Another socially determined factor in the development of Estuary English works from both ends of the social spectrum. On the one hand there are many Londoners who feel the need to modify their Cockney speech, either to assist them to fit into a new geographic environment or to promote their social mobility. On the other hand there are speakers at the RP end of the spectrum who recognize that 'talking posh' identifies them with the Establishment and the wielders of power, and is therefore to be avoided in the interests of being regarded as 'one of us' rather than 'one of them'. Good examples of the latter category are Ben Elton and Nigel Kennedy. Both were born into middle-class homes In south- east England (Ben Elton's father was an immigrant from Central Europe and a university teacher, his mother from the North West) yet both are well/Into the Estuary English part of the spectrum. This movement from both ends of the spectrum towards the middle ground means the discarding of some of the features of Cockney by one group and the acquiring of some of these features by the other group. [1: 34-36]
It seems that Estuary English spreads outwards until it reaches either a coastal boundary or another major dialect hurdle. So it extends to the north-east of London as far as the north Norfolk coast, to the south-west of London as far as the Dorset coast, and to the south-east of London to the south Kent coast. To the north and north-west of London, beyond the northern boundaries of Cambridgeshire, Northamptonshire and Oxfordshire, Estuary English begins to encounter the so-called' bath and love boundary'; that is, the imaginary lines across the country, roughly from the Wash to the Welsh border with Hereford and Worcester, north of which people pronounce words like bath and laugh with a short/a/(as in lass) and words like love and cup with a short /u /(as in bush). With such a sturdy barrier as this to contend with, Estuary English fares only slightly better than it does at the geographic boundaries with the sea. That is not to say that the influence of Estuary English will never progress further north: in fact, there is some evidence to suggest that young people further north are adopting some of the features of Estuary English. It is simply that, at present, Estuary English speakers are not the norm in cities such as Birmingham, Derby and Leicester, though it is relatively common to find them in less competitive urban environments such as Norwich and Southampton. Although the dialect boundaries to the west of London are less formidable than those to the north, it would not yet be true to claim that Estuary English has claimed cities like Bristol. Here, and further to the south-west, in Exeter and Plymouth, the distinctive pronunciation off after a vowel (as in car, warm, further) – the 'postvocalic r', as it is called - can still be heard, at least among older and working-class speakers. It remains to be seen how long even this relatively hardy feature will withstand the onslaught from Estuary English. Already former strongholds of postvocalic r, such as Winchester, Southampton (as previously mentioned) and Bournemouth, have more or less fallen, leaving only the older inhabitants to pronounce the r. This is probably because young people perceive the pronunciation of r as typical of rural speakers, a view reinforce television advertisements for such products as butter and cider. Actors only need to put on smocks and pronounce 'butter' as budderr or 'cider' as ziderr to suggest a wholesome and natural product of the British countryside. Is it then any wonder that the pronunciation of/fy is increasingly shunned by the young? It is probably only a matter of time before this tendency extends to the whole of the West Country. [4: 57-62]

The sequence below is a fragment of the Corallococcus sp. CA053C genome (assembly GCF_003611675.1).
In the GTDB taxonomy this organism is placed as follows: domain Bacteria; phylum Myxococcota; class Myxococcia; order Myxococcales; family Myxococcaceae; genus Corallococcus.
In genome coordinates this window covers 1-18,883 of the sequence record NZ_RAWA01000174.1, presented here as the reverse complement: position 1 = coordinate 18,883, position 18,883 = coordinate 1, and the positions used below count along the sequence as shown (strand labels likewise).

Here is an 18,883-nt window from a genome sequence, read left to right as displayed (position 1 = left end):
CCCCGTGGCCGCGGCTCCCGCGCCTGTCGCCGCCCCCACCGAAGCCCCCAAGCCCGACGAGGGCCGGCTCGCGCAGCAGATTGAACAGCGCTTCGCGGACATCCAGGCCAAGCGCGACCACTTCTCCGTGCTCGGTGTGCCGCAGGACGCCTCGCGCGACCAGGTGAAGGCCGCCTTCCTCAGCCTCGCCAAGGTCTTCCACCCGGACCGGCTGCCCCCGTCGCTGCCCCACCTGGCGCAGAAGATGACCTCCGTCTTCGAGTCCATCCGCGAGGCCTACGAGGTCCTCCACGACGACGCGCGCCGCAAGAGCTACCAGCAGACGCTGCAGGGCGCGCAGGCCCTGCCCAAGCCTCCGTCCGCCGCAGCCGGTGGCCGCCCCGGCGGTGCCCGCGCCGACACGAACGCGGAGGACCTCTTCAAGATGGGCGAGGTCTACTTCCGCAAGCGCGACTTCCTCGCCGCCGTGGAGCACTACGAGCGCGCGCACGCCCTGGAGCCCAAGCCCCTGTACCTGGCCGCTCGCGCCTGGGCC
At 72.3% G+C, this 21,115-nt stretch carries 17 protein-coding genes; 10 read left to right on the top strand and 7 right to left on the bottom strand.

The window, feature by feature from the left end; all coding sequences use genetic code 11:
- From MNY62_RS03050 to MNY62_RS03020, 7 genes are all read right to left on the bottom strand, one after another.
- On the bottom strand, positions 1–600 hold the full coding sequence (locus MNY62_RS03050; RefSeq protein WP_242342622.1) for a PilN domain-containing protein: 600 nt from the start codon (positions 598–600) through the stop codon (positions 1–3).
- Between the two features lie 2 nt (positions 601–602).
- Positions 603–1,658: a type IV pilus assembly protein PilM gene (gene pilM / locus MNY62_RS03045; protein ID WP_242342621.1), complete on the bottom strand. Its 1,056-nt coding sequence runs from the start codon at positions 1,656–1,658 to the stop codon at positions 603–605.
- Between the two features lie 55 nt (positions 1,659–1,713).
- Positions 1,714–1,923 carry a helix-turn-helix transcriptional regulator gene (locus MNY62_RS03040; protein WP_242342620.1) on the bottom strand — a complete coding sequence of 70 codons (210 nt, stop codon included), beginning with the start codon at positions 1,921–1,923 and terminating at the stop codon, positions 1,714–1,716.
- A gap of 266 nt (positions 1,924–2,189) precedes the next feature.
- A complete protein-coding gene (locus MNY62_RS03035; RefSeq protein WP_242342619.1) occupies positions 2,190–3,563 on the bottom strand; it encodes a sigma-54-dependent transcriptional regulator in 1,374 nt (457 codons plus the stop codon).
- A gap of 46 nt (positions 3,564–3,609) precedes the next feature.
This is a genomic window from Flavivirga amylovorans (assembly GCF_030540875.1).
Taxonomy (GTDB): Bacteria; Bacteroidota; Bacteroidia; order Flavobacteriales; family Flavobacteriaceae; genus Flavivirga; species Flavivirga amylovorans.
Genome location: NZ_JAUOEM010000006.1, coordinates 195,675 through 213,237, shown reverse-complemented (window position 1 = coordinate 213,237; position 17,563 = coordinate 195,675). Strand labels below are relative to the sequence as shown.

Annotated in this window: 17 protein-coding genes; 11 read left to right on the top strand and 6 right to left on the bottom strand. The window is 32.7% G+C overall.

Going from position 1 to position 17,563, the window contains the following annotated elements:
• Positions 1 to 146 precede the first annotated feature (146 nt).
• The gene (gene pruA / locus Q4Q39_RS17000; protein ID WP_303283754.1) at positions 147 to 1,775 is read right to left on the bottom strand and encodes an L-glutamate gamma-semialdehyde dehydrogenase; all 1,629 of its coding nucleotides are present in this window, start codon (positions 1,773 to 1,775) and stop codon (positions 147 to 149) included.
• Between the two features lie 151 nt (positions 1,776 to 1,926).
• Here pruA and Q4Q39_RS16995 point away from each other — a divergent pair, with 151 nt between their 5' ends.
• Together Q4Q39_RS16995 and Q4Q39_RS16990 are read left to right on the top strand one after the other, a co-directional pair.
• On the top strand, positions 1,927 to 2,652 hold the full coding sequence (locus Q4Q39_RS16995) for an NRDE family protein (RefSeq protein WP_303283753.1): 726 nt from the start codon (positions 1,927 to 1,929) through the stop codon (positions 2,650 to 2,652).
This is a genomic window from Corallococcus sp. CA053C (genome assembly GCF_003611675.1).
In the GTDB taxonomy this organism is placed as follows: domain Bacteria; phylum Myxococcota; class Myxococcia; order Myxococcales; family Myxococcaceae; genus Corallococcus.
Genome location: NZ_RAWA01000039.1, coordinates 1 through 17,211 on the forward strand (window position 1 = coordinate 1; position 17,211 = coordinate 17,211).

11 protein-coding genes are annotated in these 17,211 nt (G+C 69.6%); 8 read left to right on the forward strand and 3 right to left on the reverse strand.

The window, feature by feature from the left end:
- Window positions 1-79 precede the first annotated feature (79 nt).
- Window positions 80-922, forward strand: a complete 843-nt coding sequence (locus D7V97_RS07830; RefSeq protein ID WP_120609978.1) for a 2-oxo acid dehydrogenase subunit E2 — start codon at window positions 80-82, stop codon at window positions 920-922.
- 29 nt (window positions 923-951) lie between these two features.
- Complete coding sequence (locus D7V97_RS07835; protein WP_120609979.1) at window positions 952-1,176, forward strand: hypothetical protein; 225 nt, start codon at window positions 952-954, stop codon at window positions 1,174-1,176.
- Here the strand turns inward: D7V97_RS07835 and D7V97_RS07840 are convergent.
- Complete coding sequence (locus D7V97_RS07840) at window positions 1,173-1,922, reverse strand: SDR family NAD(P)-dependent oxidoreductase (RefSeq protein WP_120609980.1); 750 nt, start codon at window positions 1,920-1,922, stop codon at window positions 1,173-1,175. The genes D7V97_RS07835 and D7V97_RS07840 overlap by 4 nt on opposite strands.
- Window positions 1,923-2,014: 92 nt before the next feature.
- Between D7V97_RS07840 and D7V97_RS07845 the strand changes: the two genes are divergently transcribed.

So what exactly is Estuary English? We have already seen that it is to be found somewhere on a continuum between RP and Cockney. But what does this mean in practical terms? In this section we shall look briefly at a few of the more significant features that help to clarify matters. Bear in mind that Estuary English speech contains characteristics of both RP and Cockney,In varying degrees. So it is necessary to f" take a look at both these forms of English in order to be able to Identify Estuary English speakers. [5: 17]